A new report by HelpAge International and the UN Population Fund (UNFPA) states that the number of older people is growing faster than any other age group.
Launched 1 October, the United Nations International Day of Older Persons, this landmark report "Ageing in the Twenty-first Century: A Celebration and a Challenge" underlines that, while the trend of ageing societies is a cause for celebration, it also presents huge challenges as it requires completely new approaches to health care, employment and living arrangements.
In 2000, for the first time in history, there were more people over 60 than children below five. By 2050, the older generation will be larger than the under-15 population. If not addressed promptly, the consequences of these issues are likely to take unprepared countries by surprise.
Speaking at the report's launch in Tokyo, UNFPA Executive Director, Dr Babatunde Osotimehin, said: "People everywhere must age with dignity and security, enjoying life through the full realisation of all human rights and fundamental freedoms."
"More action needs to be taken to achieve this for all people; new poverty goals must not exclude older people," he said.
Indeed, this is especially relevant with regards to palliative care. The report shows that access to effective pain medications is lacking in many countries and millions worldwide lack any access to palliative care. Although research has shown that between 2006 and 2011 there have been gains made in palliative care in Africa, in many countries access to treatment for severe pain even at the end of life is needlessly lacking.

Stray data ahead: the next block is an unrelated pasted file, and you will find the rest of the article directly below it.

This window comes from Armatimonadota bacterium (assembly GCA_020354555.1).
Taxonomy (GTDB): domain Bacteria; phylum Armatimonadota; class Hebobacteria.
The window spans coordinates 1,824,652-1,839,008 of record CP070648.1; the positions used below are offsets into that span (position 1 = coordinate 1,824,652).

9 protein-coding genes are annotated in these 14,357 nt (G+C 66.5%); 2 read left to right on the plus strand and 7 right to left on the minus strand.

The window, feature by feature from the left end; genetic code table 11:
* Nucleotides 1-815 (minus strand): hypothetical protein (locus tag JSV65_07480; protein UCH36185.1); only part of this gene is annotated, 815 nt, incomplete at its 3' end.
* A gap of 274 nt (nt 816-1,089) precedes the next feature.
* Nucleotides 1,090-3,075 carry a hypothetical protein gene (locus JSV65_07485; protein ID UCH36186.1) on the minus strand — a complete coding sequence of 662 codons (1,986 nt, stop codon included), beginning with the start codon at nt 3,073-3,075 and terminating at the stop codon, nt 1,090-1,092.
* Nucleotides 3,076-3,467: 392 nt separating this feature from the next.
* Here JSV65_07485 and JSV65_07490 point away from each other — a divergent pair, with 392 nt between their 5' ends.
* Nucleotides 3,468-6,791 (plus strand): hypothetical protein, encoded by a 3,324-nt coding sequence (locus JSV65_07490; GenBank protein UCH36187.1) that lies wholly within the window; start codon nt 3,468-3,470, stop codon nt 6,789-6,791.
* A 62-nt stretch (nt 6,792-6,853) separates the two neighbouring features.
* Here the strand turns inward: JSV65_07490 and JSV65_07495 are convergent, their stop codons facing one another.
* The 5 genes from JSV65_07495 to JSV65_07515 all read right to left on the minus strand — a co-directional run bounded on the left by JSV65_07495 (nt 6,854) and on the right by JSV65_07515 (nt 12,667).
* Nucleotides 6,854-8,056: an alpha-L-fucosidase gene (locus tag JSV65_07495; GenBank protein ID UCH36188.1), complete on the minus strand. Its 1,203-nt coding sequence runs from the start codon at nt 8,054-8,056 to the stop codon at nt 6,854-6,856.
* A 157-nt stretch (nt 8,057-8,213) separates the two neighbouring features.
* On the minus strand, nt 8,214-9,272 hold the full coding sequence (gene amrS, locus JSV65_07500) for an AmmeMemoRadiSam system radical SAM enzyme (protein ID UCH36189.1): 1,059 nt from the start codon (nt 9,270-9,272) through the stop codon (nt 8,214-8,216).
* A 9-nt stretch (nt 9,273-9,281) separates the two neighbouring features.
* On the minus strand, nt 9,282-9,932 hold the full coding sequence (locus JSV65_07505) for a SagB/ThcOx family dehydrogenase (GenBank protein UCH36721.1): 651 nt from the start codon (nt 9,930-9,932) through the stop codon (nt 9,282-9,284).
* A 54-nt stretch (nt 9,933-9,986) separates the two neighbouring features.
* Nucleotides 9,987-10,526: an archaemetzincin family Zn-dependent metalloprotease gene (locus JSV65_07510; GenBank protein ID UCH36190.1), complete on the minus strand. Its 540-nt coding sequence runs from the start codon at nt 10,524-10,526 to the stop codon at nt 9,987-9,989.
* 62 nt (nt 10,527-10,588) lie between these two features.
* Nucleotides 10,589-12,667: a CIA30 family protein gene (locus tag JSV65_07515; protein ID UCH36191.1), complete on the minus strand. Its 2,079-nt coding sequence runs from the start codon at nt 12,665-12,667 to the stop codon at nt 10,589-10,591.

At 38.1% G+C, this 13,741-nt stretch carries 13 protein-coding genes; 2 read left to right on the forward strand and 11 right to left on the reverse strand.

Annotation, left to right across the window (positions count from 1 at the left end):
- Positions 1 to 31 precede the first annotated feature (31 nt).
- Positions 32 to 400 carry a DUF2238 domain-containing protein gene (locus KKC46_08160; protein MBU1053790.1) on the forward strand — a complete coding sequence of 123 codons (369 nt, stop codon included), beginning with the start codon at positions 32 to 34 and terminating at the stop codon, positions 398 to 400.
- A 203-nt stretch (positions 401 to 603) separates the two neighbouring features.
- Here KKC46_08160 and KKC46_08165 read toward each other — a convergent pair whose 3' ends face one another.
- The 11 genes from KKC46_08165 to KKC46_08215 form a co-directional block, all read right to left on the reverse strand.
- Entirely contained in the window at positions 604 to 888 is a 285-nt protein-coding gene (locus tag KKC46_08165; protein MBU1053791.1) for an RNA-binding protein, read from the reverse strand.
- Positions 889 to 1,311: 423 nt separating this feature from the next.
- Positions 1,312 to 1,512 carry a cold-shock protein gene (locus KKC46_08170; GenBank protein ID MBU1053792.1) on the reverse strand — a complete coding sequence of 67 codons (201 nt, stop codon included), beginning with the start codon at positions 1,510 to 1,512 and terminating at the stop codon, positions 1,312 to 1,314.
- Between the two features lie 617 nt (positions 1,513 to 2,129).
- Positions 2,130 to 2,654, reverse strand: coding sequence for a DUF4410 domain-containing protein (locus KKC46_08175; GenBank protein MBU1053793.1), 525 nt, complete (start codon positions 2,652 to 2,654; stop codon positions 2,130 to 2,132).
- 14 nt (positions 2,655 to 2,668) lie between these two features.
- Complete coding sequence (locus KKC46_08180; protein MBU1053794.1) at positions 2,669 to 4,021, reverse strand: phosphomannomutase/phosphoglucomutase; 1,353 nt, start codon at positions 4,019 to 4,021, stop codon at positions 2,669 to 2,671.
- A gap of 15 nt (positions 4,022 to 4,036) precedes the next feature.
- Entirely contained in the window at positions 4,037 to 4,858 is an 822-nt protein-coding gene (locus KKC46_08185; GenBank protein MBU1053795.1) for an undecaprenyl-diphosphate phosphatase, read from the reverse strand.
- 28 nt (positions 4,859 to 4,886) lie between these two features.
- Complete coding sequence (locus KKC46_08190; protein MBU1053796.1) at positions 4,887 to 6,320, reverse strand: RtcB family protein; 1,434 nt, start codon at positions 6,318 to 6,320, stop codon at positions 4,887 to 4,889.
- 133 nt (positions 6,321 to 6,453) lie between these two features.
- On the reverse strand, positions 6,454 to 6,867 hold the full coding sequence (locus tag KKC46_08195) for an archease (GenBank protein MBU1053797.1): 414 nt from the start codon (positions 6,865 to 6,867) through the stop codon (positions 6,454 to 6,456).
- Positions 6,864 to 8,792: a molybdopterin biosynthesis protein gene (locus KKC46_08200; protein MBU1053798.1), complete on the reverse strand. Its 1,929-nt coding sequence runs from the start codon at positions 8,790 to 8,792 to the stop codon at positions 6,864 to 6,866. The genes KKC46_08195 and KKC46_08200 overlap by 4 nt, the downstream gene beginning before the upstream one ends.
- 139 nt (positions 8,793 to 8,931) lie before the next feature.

The report also includes the stories of 1,300 older men and women who participated in group discussions in 36 countries around the world. Richard Blewitt, the chief executive officer of HelpAge International, said: "We must commit to ending the widespread mismanagement of ageing. Global and national action plans are needed to create a pathway to transform the explosive number of people over 60 to become growth drivers and value creators. By revolutionising our approach and investing in people as they age we can build stronger, wealthier societies."
"Ageing is a lifelong process that does not start at age 60. Today's young people will be part of the two billion-strong population of older persons in 2050," said Dr Osotimehin, "This report shows that, with actions taken now, we can all benefit from the longevity dividend- increasingly in the developing world - now and in the future."
For more information and to follow the organization’s global advocacy work, visit the HelpAge International website.
Click here to watch a video commissioned by HelpAge International on Ageing in the twenty-first century.